Pricing is $250,000 for a starter bundle with everything needed to set up a small fabric.


Get the lowdown on SDN at Light Reading's dedicated SDN content channel.


Cisco anticipates several use cases for the starter bundle: Some users will want a proof-of-concept or lab deployment. Others will use the bundle for a converged infrastructure, connecting the fabric to racks of pooled storage and compute. With ACI, users can power an entire data center, albeit a small one. And users can use the starter kit to extend ACI policy management to an existing infrastructure, to gradually make the transition to ACI,

Pure-play SDN advocates may well disagree with Cisco's claim that ACI is SDN. Companies including Big Switch Networks , Cumulus, and Pica8 Inc. are founded on running OpenFlow controllers on commodity hardware. That's also the basis of the networking strategies espoused by Hewlett-Packard Co. (NYSE: HPQ), VMware Inc. (NYSE: VMW), and Dell Inc. (Nasdaq: DELL). (See The Three Faces of SDN, Cisco & VMware Are Apple & Google of SDN, Big Switch Intros Flagship Big Cloud Fabric – At Last, HP Debuts SDN Management Software, Switches, and Open Season: Dell Taps Into Big Switch.)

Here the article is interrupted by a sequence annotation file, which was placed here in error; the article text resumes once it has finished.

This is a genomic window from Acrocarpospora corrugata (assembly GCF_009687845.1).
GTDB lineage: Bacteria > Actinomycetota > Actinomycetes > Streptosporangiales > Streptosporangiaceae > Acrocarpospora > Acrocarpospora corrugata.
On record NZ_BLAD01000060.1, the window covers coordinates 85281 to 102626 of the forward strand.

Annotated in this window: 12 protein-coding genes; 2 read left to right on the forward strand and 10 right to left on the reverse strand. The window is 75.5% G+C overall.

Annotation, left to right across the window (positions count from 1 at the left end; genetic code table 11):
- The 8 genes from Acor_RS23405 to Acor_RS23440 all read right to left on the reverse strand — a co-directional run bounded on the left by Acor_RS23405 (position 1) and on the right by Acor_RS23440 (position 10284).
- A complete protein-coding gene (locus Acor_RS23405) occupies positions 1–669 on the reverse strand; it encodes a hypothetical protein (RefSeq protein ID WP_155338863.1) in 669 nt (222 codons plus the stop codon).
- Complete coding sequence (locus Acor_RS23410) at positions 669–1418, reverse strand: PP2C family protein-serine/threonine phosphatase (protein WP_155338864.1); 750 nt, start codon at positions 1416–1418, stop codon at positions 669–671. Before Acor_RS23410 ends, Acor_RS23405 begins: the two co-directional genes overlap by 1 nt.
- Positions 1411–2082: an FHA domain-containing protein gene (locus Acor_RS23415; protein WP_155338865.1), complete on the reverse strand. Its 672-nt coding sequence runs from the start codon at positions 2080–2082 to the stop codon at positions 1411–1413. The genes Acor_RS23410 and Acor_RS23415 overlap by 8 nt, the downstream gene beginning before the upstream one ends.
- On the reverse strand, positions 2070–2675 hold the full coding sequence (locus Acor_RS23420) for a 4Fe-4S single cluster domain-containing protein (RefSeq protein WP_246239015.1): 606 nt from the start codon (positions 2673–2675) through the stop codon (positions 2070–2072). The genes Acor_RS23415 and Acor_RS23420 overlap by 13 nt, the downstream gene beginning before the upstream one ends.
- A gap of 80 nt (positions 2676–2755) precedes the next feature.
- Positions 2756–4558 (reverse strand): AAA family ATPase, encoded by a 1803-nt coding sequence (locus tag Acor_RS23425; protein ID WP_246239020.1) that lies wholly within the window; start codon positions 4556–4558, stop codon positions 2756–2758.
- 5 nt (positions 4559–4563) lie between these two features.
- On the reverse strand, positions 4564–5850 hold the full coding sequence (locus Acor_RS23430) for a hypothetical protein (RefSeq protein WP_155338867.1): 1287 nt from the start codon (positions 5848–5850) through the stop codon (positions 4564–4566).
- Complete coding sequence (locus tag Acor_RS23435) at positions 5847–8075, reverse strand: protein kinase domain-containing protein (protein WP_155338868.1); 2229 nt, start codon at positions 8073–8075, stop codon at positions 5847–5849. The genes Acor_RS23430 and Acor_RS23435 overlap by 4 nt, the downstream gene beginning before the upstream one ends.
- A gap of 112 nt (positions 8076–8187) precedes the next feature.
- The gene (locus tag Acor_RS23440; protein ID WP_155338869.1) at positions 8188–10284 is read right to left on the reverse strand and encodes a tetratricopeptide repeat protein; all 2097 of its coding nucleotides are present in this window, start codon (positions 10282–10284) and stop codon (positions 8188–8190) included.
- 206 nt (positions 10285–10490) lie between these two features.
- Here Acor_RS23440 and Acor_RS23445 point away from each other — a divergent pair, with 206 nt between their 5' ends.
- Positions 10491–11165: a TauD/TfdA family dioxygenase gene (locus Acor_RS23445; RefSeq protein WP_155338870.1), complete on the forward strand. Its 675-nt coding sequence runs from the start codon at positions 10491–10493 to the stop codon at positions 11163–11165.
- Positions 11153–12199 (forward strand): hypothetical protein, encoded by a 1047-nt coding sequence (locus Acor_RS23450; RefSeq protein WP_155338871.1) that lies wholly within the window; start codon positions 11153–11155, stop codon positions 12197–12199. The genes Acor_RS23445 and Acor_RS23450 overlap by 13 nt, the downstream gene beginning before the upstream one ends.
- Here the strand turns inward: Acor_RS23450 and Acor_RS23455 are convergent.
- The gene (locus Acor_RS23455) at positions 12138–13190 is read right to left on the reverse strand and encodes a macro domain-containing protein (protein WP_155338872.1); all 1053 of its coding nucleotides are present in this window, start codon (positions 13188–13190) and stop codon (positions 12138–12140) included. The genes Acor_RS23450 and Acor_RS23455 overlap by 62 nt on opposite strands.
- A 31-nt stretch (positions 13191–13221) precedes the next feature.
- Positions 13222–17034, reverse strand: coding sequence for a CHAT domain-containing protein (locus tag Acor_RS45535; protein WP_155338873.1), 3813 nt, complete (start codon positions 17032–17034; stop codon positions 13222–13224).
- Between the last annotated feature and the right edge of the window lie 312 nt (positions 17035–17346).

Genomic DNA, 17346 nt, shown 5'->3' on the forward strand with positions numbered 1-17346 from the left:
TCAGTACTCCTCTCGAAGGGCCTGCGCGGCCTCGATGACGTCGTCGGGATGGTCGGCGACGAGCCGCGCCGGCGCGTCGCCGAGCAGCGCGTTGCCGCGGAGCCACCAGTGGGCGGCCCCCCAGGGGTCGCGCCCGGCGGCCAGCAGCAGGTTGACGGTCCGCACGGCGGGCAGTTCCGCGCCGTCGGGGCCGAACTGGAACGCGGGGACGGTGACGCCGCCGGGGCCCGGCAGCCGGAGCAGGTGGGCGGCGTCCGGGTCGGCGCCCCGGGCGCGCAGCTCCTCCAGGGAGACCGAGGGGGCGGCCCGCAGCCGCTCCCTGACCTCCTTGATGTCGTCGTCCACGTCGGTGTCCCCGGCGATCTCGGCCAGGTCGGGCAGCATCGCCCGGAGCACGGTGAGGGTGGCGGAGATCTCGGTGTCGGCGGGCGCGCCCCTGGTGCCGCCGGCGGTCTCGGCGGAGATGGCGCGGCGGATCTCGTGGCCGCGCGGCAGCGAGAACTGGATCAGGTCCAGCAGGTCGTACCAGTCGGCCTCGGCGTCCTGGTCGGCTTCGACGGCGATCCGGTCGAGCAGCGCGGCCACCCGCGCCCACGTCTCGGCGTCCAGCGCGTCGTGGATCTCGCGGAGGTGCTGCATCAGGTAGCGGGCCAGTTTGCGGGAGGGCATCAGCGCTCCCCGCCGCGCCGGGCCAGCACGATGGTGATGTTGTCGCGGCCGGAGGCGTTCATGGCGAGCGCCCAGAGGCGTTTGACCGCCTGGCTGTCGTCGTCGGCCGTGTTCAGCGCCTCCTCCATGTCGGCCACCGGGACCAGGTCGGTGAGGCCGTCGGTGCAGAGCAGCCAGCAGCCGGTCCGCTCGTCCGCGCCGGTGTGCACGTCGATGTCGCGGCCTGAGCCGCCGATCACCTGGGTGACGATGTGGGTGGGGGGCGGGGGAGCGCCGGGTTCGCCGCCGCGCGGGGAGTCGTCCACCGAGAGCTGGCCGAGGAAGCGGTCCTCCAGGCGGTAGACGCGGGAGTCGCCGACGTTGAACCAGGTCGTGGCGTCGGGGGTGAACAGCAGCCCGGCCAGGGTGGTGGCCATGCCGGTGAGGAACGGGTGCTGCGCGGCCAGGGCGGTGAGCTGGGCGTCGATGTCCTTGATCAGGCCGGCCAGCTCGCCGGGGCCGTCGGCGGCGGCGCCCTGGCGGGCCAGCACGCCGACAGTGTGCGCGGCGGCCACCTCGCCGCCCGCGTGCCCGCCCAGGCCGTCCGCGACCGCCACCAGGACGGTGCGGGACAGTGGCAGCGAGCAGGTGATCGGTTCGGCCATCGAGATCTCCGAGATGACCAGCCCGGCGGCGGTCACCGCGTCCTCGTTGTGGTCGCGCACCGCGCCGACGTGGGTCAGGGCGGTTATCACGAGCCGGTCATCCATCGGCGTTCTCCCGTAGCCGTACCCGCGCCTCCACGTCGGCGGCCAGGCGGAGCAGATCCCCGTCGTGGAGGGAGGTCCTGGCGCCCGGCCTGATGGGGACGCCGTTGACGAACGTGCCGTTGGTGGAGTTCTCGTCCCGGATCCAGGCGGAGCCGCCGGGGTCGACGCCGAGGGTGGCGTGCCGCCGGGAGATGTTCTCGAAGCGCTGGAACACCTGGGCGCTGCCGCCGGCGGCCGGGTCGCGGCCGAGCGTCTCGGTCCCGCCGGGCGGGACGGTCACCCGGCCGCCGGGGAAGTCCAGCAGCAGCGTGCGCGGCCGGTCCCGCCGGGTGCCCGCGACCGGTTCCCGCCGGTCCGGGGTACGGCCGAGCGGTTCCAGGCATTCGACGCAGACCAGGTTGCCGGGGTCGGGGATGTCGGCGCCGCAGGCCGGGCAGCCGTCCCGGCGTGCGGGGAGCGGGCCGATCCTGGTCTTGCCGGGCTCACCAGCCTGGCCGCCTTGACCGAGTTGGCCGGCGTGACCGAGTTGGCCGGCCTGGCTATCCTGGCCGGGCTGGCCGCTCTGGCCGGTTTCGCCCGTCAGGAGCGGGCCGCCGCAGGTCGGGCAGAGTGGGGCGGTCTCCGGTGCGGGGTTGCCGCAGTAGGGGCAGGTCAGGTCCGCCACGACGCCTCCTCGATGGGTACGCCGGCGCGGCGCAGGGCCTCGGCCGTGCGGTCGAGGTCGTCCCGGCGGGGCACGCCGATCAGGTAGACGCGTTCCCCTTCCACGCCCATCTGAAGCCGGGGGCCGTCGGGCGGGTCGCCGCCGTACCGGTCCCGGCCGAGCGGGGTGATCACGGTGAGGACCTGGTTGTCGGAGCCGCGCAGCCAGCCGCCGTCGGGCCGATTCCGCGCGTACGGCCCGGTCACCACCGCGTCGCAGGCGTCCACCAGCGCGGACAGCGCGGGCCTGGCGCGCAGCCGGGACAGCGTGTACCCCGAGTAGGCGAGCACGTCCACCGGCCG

Cisco is betting that it can deliver customers all the benefits of SDN without divorcing carriers and enterprises from Cisco's proprietary hardware. And Cisco has so much market share and momentum that it can succeed, so long as it maintains a high level of product and service quality. (See Cisco Asks the Killer SDN Question.)